With this series "#FIELDREPORT"I am embarking on a format of spontaneous articles, where I will regularly share my perspective on the phenomena and experiences I encounter in my professional life.
The comments presented here are my personal opinion only and do not bind any of my clients. I wish to be more assertive than analytical, with the desire to debate with those who will be interested in the issues I raise.
For those interested in my work and services, I invite you to consult my website.
The pervasive economy of visibility
In this festive season, I am fully aware of a common phenomenon, which becomes almost unbearable as Christmas approaches: requests for partnerships without a budget.
Some of my clients are receiving half a dozen emails every day in early December, all asking for the same thing: to receive products/content for free in exchange for a "...".good visibility".
I'm XXX, from [Insert name of box, magazine or influencer]. We're launching a forward calendar [or other opera] on Instagram for Christmas.
We thought that you could give us 500 products for free and in exchange we will make you appear on our Instagram account (whose followers we bought) .
Are you interested?"
These emails are mixed in with the crowd of those sent by individuals who position themselves as "Influencers" and also offer to receive products free of charge in exchange for presenting them to their 382 followers...
Every time one of my clients receives one of these solicitations, I think with sorrow of the brands and entrepreneurs who will fall into the trap.
These organizations and individuals requesting free products can never guarantee any ROI on the operation they offer. Their subscriber base is unfortunately (sometimes) dubious, and I strongly believe that if their model worked, they would not just ask for free merchandise, they would get paid to promote it.
Finally, it's a basic principle: if it was effective and worked as well as these players promise, then they wouldn't approach you by e-mail!
I want to communicate, but I don't want to create content.
I work with nearly a dozen players on a daily basis (sportsmen, brands, personalities), in their digital communication. All the strategies and efforts deployed are based on one thing: the content..
Like many digital professionals, I consider that at the heart of every successful communication strategy, there is content ORIGINAL, aesthetic, entertaining and even (you can dream) useful.
PROBLEM : the content is expensive! Producing a video or creating a visual requires a budget and there is a great temptation to take a shortcut: republish other people's content (curated content), buy followers, then buy the likes that go with it...
To all those who pray for "buzz"On networks, I always have the same answer: on networks, the success stories all have as their starting point a content entertaining and/or emotionally engaging. This content is often worked on and created on a budget.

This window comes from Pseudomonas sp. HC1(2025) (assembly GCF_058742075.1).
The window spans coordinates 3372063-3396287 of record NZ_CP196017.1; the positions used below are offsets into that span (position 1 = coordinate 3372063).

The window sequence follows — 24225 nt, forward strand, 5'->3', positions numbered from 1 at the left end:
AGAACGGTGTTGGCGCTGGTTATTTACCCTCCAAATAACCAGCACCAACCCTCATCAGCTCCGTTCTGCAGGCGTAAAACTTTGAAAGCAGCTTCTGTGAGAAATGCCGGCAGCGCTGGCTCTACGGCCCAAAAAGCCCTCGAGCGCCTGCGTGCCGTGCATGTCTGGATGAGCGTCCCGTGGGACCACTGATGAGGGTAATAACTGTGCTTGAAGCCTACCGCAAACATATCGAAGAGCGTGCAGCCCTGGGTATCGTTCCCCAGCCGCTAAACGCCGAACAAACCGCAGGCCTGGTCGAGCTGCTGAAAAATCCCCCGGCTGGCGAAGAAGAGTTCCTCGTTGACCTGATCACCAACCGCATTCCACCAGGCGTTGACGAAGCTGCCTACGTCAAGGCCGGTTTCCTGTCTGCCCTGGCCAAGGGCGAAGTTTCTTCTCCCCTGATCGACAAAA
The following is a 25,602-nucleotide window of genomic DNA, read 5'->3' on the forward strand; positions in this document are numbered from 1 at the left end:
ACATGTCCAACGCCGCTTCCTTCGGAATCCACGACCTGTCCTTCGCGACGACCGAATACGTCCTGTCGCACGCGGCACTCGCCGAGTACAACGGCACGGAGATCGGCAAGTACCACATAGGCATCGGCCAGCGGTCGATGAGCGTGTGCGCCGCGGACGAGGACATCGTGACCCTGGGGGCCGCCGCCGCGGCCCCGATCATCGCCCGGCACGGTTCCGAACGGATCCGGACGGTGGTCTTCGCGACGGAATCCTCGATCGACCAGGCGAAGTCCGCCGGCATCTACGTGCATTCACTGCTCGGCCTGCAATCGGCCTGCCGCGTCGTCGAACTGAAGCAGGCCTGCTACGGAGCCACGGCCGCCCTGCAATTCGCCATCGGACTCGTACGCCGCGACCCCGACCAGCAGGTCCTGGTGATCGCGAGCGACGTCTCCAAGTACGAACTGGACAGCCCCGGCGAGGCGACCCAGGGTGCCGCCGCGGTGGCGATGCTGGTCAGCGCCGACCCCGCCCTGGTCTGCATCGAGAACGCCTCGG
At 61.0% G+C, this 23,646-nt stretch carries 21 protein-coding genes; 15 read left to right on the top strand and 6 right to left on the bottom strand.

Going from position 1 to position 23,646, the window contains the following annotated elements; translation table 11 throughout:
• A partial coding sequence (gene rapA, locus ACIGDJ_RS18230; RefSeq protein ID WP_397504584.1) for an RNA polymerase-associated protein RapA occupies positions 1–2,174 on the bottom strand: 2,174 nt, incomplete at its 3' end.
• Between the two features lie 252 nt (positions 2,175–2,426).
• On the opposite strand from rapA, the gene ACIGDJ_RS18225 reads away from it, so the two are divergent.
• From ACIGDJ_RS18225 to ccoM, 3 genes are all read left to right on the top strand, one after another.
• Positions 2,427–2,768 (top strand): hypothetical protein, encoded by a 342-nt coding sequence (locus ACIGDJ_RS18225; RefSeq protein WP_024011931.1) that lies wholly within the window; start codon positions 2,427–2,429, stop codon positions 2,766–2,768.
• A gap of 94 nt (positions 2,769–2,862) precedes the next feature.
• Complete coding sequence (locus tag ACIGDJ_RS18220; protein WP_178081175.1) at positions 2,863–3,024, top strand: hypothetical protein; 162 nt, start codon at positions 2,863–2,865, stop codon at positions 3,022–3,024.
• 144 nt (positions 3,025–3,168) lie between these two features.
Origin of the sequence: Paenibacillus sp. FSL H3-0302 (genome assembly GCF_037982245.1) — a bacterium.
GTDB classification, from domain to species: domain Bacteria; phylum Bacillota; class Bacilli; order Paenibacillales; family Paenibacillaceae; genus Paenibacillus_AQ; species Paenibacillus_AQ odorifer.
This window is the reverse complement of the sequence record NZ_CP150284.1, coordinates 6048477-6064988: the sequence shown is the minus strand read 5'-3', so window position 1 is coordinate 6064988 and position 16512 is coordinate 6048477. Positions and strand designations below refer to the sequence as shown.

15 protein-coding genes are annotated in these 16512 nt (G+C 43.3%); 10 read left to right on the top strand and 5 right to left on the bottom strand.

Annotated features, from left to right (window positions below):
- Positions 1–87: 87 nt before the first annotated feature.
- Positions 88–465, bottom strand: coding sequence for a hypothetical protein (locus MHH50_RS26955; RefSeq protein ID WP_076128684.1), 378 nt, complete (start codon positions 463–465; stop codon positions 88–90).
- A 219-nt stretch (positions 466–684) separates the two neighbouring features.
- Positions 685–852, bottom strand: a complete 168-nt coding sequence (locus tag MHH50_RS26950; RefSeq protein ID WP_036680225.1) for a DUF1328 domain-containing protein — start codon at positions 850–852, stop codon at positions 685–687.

Digital or not, communication requires means and it is a question of not being misled by the immaterial nature of digital communication. In the age of video first...tinkering with its content and communicating without a budget has never been so impertinent.
The training of young communicators
I have been working in communications for 5 years and teaching for about 2 years. Teaching is an important part of my activity at the moment and I regularly work with young students of future communicators (especially BTS Communication).
My way of teaching was initially very classical and I was keen to structure a theoretical subject, which the students could mark, revise and restitute during the exams.
I have now decided to abandon this operation. The first reason is, I have never taken a single communication course and if I am a "teacher" today, it is only because of field experiences. The training organizations that employ me have bet on a professional rather than academic profile, and I am beginning to seriously believe that a theoretical approach to communication is hardly relevant in the digital age.
Training organisations specialising in communication are now looking to recruit digital professionals, which is certainly a good thing. However, trainers on these subjects cannot operate with the classical way of working: a fixed and validated theoretical content, which students can copy and restitute during exams.
Digital communication is linked to an ever-changing terrain. What works for one advertiser and one audience, has no guarantee of working for another. I am therefore convinced that preparing young communicators means instilling in them a taste for the digital world. trial and errorThe aim is to make them aware of digital culture and the tools that professionals use. A large part of my job as a teacher in higher education, I believe, is to take students away from their school work methods, to prepare them for the chaotic reality on the ground.
Indeed, only a few years into their professional integration, these young people are in need of definitions, theory and noted exercises. I rather believe that it is better to talk about projects, concrete cases, creations, tools and digital culture, so that these future professionals do not arrive at a job interview with a written document".junior"on their foreheads."
Are you looking to improve your communication? Accelerate a project? Contact me.